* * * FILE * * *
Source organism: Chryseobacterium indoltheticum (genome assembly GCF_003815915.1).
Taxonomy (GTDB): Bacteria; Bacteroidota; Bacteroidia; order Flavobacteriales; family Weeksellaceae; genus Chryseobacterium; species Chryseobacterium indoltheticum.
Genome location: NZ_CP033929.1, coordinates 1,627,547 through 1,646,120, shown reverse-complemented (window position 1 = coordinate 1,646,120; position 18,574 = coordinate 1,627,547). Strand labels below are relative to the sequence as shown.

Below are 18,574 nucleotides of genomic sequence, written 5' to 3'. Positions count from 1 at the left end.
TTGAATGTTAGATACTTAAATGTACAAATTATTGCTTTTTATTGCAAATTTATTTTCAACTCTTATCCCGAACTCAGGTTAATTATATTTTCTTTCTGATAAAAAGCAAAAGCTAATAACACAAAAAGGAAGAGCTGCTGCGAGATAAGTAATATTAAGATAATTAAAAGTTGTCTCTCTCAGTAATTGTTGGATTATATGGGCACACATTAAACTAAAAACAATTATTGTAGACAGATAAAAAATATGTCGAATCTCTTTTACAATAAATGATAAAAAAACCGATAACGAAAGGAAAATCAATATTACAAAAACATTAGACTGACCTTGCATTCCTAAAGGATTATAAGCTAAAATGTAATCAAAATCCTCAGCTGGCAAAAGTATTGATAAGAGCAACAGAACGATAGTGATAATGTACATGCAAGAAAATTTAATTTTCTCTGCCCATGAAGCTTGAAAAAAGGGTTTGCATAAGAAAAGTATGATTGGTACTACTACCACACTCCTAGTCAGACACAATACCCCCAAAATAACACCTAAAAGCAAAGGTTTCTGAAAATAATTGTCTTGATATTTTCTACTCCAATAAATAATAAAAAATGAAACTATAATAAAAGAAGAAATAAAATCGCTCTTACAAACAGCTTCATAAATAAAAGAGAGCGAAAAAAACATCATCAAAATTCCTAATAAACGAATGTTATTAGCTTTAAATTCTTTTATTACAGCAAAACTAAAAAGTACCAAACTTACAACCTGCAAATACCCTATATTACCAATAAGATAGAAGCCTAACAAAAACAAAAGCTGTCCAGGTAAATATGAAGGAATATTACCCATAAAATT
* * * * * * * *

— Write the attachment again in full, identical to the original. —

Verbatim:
Source organism: Chryseobacterium indoltheticum (genome assembly GCF_003815915.1).
Taxonomy (GTDB): Bacteria; Bacteroidota; Bacteroidia; order Flavobacteriales; family Weeksellaceae; genus Chryseobacterium; species Chryseobacterium indoltheticum.
Genome location: NZ_CP033929.1, coordinates 1,627,547 through 1,646,120, shown reverse-complemented (window position 1 = coordinate 1,646,120; position 18,574 = coordinate 1,627,547). Strand labels below are relative to the sequence as shown.

Below are 18,574 nucleotides of genomic sequence, written 5' to 3'. Positions count from 1 at the left end.
TTGAATGTTAGATACTTAAATGTACAAATTATTGCTTTTTATTGCAAATTTATTTTCAACTCTTATCCCGAACTCAGGTTAATTATATTTTCTTTCTGATAAAAAGCAAAAGCTAATAACACAAAAAGGAAGAGCTGCTGCGAGATAAGTAATATTAAGATAATTAAAAGTTGTCTCTCTCAGTAATTGTTGGATTATATGGGCACACATTAAACTAAAAACAATTATTGTAGACAGATAAAAAATATGTCGAATCTCTTTTACAATAAATGATAAAAAAACCGATAACGAAAGGAAAATCAATATTACAAAAACATTAGACTGACCTTGCATTCCTAAAGGATTATAAGCTAAAATGTAATCAAAATCCTCAGCTGGCAAAAGTATTGATAAGAGCAACAGAACGATAGTGATAATGTACATGCAAGAAAATTTAATTTTCTCTGCCCATGAAGCTTGAAAAAAGGGTTTGCATAAGAAAAGTATGATTGGTACTACTACCACACTCCTAGTCAGACACAATACCCCCAAAATAACACCTAAAAGCAAAGGTTTCTGAAAATAATTGTCTTGATATTTTCTACTCCAATAAATAATAAAAAATGAAACTATAATAAAAGAAGAAATAAAATCGCTCTTACAAACAGCTTCATAAATAAAAGAGAGCGAAAAAAACATCATCAAAATTCCTAATAAACGAATGTTATTAGCTTTAAATTCTTTTATTACAGCAAAACTAAAAAGTACCAAACTTACAACCTGCAAATACCCTATATTACCAATAAGATAGAAGCCTAACAAAAACAAAAGCTGTCCAGGTAAATATGAAGGAATATTACCCATAAAATT